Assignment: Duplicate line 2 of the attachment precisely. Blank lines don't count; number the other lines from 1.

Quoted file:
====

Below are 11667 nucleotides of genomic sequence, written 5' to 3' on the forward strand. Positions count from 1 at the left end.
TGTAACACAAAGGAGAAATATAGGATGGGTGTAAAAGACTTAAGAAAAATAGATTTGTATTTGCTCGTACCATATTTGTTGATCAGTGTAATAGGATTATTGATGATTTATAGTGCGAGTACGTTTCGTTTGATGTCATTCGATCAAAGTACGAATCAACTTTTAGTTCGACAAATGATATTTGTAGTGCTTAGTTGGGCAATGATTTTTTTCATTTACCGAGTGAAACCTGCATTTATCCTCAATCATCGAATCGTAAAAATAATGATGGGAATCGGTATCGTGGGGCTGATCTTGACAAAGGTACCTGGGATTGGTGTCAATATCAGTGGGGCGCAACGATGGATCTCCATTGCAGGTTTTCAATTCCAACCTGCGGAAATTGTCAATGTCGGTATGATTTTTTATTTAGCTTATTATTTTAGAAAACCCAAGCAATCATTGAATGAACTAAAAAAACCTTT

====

TGTAACACAAAGGAGAAATATAGGATGGGTGTAAAAGACTTAAGAAAAATAGATTTGTATTTGCTCGTACCATATTTGTTGATCAGTGTAATAGGATTATTGATGATTTATAGTGCGAGTACGTTTCGTTTGATGTCATTCGATCAAAGTACGAATCAACTTTTAGTTCGACAAATGATATTTGTAGTGCTTAGTTGGGCAATGATTTTTTTCATTTACCGAGTGAAACCTGCATTTATCCTCAATCATCGAATCGTAAAAATAATGATGGGAATCGGTATCGTGGGGCTGATCTTGACAAAGGTACCTGGGATTGGTGTCAATATCAGTGGGGCGCAACGATGGATCTCCATTGCAGGTTTTCAATTCCAACCTGCGGAAATTGTCAATGTCGGTATGATTTTTTATTTAGCTTATTATTTTAGAAAACCCAAGCAATCATTGAATGAACTAAAAAAACCTTT